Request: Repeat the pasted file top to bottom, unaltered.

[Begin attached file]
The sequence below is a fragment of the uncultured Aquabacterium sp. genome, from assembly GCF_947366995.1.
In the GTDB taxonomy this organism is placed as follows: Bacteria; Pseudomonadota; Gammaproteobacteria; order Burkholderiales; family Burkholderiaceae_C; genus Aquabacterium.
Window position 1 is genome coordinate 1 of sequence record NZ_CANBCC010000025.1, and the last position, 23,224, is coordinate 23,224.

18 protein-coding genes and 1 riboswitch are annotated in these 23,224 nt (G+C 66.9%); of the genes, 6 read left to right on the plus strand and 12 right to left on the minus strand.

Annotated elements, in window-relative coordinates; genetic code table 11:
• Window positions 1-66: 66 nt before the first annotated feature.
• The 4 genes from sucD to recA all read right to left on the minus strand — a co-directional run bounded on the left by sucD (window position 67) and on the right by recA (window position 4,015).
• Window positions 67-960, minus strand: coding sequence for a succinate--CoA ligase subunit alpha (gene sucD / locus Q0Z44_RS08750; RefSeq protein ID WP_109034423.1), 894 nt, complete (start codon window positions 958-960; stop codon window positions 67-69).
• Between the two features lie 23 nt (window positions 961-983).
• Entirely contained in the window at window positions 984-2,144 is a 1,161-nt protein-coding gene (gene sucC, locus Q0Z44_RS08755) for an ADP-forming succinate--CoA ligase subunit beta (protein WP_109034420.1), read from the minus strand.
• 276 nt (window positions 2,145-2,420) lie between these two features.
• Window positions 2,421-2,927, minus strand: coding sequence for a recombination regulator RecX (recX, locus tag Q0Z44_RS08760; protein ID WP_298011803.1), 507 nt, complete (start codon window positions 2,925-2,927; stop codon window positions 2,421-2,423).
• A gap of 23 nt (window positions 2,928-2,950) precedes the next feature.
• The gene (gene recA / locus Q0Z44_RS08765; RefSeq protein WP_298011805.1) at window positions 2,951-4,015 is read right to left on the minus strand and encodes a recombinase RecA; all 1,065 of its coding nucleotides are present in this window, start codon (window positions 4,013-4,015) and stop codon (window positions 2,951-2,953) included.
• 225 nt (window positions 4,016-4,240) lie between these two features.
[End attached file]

The sequence below is a fragment of the uncultured Aquabacterium sp. genome, from assembly GCF_947366995.1.
In the GTDB taxonomy this organism is placed as follows: Bacteria; Pseudomonadota; Gammaproteobacteria; order Burkholderiales; family Burkholderiaceae_C; genus Aquabacterium.
Window position 1 is genome coordinate 1 of sequence record NZ_CANBCC010000025.1, and the last position, 23,224, is coordinate 23,224.

18 protein-coding genes and 1 riboswitch are annotated in these 23,224 nt (G+C 66.9%); of the genes, 6 read left to right on the plus strand and 12 right to left on the minus strand.

Annotated elements, in window-relative coordinates; genetic code table 11:
• Window positions 1-66: 66 nt before the first annotated feature.
• The 4 genes from sucD to recA all read right to left on the minus strand — a co-directional run bounded on the left by sucD (window position 67) and on the right by recA (window position 4,015).
• Window positions 67-960, minus strand: coding sequence for a succinate--CoA ligase subunit alpha (gene sucD / locus Q0Z44_RS08750; RefSeq protein ID WP_109034423.1), 894 nt, complete (start codon window positions 958-960; stop codon window positions 67-69).
• Between the two features lie 23 nt (window positions 961-983).
• Entirely contained in the window at window positions 984-2,144 is a 1,161-nt protein-coding gene (gene sucC, locus Q0Z44_RS08755) for an ADP-forming succinate--CoA ligase subunit beta (protein WP_109034420.1), read from the minus strand.
• 276 nt (window positions 2,145-2,420) lie between these two features.
• Window positions 2,421-2,927, minus strand: coding sequence for a recombination regulator RecX (recX, locus tag Q0Z44_RS08760; protein ID WP_298011803.1), 507 nt, complete (start codon window positions 2,925-2,927; stop codon window positions 2,421-2,423).
• A gap of 23 nt (window positions 2,928-2,950) precedes the next feature.
• The gene (gene recA / locus Q0Z44_RS08765; RefSeq protein WP_298011805.1) at window positions 2,951-4,015 is read right to left on the minus strand and encodes a recombinase RecA; all 1,065 of its coding nucleotides are present in this window, start codon (window positions 4,013-4,015) and stop codon (window positions 2,951-2,953) included.
• 225 nt (window positions 4,016-4,240) lie between these two features.